Taiwan prosecutors have brought charges against five students who stormed the education ministry in July over changes to the school curriculum seen as pushing China's agenda of bringing the island under its territory.
The students were among a group of demonstrators who broke into the ministry in response to the controversial move that stirred fierce debates over Taiwan's history and tense relationship with China.
The five students are being charged for obstruction of justice and coercion, but prosecutors said Wednesday that given their youth, probation could be appropriate if a guilty verdict is handed down.
"The defendants are students, and may not have considered carefully (their actions) as they're still young," the Taipei District Prosecutors Office said in a statement.
Self-governing Taiwan split from the mainland in 1949 after a civil war, but Beijing wants to reunify with the island at some stage and has not ruled out force to achieve its aims.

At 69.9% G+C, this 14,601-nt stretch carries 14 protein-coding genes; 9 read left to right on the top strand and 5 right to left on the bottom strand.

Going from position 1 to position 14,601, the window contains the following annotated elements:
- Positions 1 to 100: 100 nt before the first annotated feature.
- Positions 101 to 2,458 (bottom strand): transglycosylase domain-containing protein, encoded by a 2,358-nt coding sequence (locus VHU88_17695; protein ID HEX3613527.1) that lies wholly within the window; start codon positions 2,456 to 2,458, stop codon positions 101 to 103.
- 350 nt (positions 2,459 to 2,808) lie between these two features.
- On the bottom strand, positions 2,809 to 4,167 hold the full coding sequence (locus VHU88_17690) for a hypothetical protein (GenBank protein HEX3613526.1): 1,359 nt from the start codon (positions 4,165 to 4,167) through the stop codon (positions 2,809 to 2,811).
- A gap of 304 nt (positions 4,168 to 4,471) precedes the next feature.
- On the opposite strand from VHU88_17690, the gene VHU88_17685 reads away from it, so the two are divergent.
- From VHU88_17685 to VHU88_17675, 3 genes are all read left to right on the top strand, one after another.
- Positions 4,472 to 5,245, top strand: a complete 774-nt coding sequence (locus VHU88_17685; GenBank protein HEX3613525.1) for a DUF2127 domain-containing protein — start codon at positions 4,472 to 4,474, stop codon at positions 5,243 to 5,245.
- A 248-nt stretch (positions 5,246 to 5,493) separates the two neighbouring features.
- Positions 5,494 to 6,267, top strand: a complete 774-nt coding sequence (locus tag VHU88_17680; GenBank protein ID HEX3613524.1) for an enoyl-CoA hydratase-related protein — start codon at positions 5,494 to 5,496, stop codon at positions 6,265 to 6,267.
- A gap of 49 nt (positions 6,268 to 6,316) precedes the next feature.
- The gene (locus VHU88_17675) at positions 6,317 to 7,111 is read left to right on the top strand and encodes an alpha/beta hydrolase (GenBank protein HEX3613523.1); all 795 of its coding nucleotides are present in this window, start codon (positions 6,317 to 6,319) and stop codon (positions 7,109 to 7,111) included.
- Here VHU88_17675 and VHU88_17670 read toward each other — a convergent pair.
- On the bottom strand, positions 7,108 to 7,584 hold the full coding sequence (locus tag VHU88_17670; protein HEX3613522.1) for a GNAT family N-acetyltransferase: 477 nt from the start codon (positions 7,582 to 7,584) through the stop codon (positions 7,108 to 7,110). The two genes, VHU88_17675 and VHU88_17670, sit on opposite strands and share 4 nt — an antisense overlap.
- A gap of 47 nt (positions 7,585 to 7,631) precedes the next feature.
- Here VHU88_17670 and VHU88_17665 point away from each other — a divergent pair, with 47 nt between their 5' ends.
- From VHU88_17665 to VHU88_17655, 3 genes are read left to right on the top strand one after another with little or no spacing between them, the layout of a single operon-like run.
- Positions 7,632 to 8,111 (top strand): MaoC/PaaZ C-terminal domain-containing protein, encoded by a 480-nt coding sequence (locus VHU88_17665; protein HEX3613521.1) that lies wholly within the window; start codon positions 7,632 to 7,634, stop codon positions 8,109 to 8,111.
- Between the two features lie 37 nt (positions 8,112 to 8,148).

Critics claimed the curriculum changes -- including a disputed reference to Taiwan being "recovered by China" -- espoused China's version of history and were introduced without proper consultation.
The protests came amid growing public concern about China's influence as cross-strait ties deepen under current president Ma Ying-jeou, who is seen as close to Beijing.
Charges against activist Lin Kuan-hua -- whose suicide at the height of the protests saw the ministry occupied again for weeks -- were dropped due to his death, prosecutors said.
Two others were referred to a juvenile court, while charges were dropped against 22 others also involved in the ministry break-in.
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